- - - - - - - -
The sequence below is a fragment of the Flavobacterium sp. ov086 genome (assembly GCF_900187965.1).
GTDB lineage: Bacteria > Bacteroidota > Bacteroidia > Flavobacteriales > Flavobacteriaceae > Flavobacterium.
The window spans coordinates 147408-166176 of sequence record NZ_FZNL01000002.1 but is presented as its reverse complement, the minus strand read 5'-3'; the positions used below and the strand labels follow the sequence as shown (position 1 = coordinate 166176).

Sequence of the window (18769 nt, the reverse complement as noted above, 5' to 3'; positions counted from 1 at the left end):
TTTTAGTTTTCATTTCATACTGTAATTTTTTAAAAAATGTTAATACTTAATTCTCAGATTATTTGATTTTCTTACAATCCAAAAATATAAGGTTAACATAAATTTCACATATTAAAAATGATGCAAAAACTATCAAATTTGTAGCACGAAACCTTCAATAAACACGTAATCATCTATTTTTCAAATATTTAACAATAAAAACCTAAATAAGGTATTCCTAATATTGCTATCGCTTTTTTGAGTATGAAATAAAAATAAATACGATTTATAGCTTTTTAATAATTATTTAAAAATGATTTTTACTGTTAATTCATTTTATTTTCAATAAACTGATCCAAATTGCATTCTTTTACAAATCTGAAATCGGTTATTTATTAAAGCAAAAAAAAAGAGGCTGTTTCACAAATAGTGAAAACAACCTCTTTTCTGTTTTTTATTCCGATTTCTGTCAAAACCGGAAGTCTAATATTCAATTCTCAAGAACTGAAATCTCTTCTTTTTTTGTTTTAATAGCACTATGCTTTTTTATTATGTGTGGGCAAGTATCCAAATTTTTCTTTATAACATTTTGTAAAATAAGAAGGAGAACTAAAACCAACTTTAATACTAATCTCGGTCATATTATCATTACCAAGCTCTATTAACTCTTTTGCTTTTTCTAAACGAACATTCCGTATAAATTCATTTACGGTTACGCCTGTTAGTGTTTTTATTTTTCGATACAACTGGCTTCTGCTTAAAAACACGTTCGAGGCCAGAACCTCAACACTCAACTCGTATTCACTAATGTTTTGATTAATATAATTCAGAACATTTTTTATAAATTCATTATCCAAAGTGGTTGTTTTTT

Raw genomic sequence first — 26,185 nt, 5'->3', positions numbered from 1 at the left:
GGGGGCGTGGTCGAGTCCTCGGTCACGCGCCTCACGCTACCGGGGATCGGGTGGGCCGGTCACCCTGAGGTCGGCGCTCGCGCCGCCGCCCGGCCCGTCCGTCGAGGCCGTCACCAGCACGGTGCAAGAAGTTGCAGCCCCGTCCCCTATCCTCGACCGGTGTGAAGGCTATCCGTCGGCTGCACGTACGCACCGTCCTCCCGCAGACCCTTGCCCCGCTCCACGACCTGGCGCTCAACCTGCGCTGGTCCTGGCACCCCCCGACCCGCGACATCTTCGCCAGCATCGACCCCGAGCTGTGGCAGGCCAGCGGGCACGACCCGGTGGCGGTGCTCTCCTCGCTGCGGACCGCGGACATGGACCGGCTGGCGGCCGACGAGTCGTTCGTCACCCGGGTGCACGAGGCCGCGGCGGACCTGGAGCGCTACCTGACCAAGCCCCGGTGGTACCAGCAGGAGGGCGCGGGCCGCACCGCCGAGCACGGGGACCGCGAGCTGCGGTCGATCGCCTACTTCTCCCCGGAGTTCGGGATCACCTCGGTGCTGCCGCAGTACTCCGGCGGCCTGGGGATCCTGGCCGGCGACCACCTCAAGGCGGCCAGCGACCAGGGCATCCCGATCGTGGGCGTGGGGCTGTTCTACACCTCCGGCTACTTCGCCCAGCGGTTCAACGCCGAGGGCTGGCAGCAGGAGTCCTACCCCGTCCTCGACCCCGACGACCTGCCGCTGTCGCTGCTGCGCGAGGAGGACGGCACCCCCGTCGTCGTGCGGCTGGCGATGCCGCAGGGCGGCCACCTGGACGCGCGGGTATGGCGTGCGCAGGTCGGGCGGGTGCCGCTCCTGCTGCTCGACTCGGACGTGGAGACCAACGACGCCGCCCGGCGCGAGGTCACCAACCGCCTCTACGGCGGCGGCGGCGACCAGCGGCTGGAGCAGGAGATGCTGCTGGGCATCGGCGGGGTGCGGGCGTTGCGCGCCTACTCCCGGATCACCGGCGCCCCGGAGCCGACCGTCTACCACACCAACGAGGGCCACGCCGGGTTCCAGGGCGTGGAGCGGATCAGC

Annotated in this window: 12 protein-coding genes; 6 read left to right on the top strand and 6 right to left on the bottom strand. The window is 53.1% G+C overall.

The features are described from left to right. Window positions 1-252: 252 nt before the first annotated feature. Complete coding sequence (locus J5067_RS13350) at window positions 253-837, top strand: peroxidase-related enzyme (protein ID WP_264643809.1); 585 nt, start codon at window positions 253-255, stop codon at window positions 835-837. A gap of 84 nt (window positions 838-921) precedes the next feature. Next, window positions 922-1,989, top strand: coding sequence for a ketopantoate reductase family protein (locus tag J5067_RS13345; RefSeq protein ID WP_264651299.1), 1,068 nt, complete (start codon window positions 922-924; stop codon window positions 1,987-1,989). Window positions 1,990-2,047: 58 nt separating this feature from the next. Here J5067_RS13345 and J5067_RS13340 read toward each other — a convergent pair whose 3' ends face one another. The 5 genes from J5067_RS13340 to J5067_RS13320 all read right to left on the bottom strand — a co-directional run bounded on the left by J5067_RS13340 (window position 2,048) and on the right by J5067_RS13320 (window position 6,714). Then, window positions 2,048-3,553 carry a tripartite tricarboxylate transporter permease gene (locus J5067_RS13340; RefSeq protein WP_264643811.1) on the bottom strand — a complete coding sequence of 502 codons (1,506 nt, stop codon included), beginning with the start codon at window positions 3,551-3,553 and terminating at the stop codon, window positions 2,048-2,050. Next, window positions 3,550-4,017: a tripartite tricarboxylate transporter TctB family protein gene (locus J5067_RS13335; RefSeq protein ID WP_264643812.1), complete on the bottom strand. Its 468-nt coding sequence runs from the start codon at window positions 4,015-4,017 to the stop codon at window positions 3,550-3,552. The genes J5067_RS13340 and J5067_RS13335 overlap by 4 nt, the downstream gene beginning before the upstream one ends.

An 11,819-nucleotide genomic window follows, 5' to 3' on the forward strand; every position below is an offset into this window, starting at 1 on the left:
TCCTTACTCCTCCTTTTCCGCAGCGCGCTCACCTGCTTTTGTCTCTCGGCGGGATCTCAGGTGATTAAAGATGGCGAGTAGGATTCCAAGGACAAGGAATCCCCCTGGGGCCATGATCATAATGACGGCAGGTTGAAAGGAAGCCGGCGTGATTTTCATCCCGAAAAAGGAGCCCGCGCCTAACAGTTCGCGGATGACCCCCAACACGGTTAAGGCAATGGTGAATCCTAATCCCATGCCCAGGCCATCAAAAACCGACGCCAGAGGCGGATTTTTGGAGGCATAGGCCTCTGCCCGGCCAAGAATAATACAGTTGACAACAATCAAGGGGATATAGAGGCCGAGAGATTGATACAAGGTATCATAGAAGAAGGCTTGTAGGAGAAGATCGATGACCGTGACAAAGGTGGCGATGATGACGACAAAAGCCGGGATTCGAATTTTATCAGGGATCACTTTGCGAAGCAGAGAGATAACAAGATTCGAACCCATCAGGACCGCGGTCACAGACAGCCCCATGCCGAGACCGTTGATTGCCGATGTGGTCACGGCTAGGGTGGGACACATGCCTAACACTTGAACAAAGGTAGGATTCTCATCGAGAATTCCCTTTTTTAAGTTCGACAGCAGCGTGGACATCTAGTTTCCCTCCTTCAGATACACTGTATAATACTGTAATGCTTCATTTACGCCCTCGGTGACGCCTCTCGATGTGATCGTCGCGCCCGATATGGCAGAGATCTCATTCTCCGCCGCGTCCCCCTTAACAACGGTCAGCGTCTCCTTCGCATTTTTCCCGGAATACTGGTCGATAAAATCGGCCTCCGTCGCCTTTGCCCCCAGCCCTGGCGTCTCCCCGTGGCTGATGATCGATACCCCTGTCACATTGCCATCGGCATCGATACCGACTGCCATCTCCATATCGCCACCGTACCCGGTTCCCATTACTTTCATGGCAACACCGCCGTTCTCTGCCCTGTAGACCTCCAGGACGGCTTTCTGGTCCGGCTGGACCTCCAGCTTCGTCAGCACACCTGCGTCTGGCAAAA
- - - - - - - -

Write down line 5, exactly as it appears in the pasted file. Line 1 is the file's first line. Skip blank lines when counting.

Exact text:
TTTTAGTTTTCATTTCATACTGTAATTTTTTAAAAAATGTTAATACTTAATTCTCAGATTATTTGATTTTCTTACAATCCAAAAATATAAGGTTAACATAAATTTCACATATTAAAAATGATGCAAAAACTATCAAATTTGTAGCACGAAACCTTCAATAAACACGTAATCATCTATTTTTCAAATATTTAACAATAAAAACCTAAATAAGGTATTCCTAATATTGCTATCGCTTTTTTGAGTATGAAATAAAAATAAATACGATTTATAGCTTTTTAATAATTATTTAAAAATGATTTTTACTGTTAATTCATTTTATTTTCAATAAACTGATCCAAATTGCATTCTTTTACAAATCTGAAATCGGTTATTTATTAAAGCAAAAAAAAAGAGGCTGTTTCACAAATAGTGAAAACAACCTCTTTTCTGTTTTTTATTCCGATTTCTGTCAAAACCGGAAGTCTAATATTCAATTCTCAAGAACTGAAATCTCTTCTTTTTTTGTTTTAATAGCACTATGCTTTTTTATTATGTGTGGGCAAGTATCCAAATTTTTCTTTATAACATTTTGTAAAATAAGAAGGAGAACTAAAACCAACTTTAATACTAATCTCGGTCATATTATCATTACCAAGCTCTATTAACTCTTTTGCTTTTTCTAAACGAACATTCCGTATAAATTCATTTACGGTTACGCCTGTTAGTGTTTTTATTTTTCGATACAACTGGCTTCTGCTTAAAAACACGTTCGAGGCCAGAACCTCAACACTCAACTCGTATTCACTAATGTTTTGATTAATATAATTCAGAACATTTTTTATAAATTCATTATCCAAAGTGGTTGTTTTTT